|Issue of Weapons in Space Sparks Debate
By Al Pessin
13 July 2005
The Bush administration is reviewing U.S. policy regarding weapons in space. "The New York Times" reported recently that the U.S. Air Force has asked the White House to revise a Clinton administration policy that limited the types of systems the military could put into space. VOA Defense Correspondent Al Pessin visited Air Force Space Command in Colorado, and spoke to non-government experts about the issue.
The very idea of "space weapons" sounds futuristic, and threatening. But the United States and many other countries have been using space for military purposes for decades. So far, there are no weapons systems based in space, but there are missiles that travel through space, and many satellites are in orbit for military surveillance, communications, targeting and other purposes.
"Space capabilities are woven through every aspect of modern military operations," said Lieutenant General Daniel Leaf, vice commander of the U.S. Air Force Space Command. "It's very difficult, sometimes, to point at a specific operation and say, 'that's space right here.' But it's always there."
The nearly 40,000 people in his command are responsible for monitoring all events and objects in space to find potential threats to the United States, and for deploying, maintaining and utilizing satellites that support U.S. military activity. And General Leaf says there is one more major responsibility in his command.
"We deny access to space capabilities to an adversary, which only makes sense," he said.
That part of Space Command's mission causes concern among some people, but General Leaf quickly qualifies his statement.
"To counter enemy access to space capability does not necessarily imply weaponization of space, certainly not at this time," he said. "Not at this time."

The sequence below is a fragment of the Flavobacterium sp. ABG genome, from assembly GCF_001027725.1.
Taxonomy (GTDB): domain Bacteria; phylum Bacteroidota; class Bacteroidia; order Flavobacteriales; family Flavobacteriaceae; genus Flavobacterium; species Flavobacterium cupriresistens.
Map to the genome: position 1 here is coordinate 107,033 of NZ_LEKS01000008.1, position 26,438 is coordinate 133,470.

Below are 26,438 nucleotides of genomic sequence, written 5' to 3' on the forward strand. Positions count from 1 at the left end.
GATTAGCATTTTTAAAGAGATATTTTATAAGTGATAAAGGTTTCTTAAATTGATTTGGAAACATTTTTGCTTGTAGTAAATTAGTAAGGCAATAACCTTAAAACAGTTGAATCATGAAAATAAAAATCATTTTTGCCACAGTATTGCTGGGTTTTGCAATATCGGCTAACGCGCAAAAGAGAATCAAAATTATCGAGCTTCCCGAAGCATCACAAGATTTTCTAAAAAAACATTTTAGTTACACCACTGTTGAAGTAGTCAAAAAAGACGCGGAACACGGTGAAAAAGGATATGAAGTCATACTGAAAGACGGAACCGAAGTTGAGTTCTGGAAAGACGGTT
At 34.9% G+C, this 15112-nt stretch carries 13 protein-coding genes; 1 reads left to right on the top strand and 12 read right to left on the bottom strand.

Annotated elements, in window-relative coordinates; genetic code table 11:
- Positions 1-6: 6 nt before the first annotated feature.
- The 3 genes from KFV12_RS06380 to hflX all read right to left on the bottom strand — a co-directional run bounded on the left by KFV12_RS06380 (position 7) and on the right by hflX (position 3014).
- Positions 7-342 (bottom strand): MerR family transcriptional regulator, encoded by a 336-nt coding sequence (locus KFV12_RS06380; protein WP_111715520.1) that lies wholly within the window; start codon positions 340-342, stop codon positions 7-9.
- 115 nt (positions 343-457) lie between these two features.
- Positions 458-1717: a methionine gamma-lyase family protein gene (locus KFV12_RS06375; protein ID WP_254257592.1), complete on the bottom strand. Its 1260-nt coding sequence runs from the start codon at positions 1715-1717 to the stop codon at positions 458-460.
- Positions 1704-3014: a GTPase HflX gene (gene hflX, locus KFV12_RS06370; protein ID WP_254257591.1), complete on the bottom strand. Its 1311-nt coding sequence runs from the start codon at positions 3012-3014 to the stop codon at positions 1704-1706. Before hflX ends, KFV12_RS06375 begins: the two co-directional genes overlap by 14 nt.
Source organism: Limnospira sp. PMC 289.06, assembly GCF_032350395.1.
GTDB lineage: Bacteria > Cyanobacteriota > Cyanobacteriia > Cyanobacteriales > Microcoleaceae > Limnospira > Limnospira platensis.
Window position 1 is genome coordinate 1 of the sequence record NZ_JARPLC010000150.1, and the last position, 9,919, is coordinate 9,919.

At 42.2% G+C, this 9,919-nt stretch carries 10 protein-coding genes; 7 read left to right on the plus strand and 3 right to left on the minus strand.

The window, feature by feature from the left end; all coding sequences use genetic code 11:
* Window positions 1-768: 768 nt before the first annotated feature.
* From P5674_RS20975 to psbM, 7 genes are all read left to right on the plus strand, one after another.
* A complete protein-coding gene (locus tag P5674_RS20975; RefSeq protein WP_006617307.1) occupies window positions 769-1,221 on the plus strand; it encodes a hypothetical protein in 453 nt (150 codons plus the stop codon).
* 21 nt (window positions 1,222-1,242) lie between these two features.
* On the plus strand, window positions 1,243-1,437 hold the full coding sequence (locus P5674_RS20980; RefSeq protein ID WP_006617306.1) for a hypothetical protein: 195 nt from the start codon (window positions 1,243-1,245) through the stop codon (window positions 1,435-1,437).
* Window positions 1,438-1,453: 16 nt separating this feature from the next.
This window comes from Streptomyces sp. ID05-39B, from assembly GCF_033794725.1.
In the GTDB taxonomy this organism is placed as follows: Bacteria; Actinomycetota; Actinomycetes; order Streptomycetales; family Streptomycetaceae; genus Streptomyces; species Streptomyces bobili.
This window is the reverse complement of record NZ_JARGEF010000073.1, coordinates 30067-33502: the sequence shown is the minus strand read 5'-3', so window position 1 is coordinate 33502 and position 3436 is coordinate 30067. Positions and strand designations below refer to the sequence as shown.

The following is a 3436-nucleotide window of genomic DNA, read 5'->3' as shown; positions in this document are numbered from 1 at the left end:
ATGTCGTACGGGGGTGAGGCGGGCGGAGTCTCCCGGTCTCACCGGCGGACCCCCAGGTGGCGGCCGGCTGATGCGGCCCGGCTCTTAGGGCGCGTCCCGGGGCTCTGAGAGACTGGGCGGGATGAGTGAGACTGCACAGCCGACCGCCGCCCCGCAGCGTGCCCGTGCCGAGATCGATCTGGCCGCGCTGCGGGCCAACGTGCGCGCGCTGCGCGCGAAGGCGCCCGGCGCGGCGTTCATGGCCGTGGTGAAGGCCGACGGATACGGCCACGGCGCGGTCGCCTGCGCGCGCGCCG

But some experts want that time to be soon.
"Space weapons are a legitimate part of any type of security architecture," said Randall Correll, a space specialist at the Washington consulting firm called Science Applications International. "When you're looking at land, sea and air, and space systems, space weapons are a legitimate part."
Mr. Correll works with the Defense Department on regular updates of its plans for space capabilities.
"What we're trying to provide with our military capability is options for political leadership," he said. "And there may be cases where the act of destroying or permanently disabling a satellite in space may be the preferred option. It may save American lives."
That capability currently does not exist, and indeed developing an anti-satellite weapon would violate current U.S. space policy. That is why, according to news reports, the Defense Department has asked the White House for a change in that policy.
That has some experts worried, including Theresa Hitchens, vice president of a research group called the Center for Defense Information. Ms. Hitchens acknowledges that space is legitimately used for information gathering and communications, and even for weapons to pass through, like ballistic missiles. But she says that should be the limit of the military use of space.
"I think where you have issues is when you start talking about things that destroy things in space, or things that are actually based on orbit," she said.
Ms. Hitchens says it would be even more serious if any nation's military developed a space-based weapon that could attack targets on earth.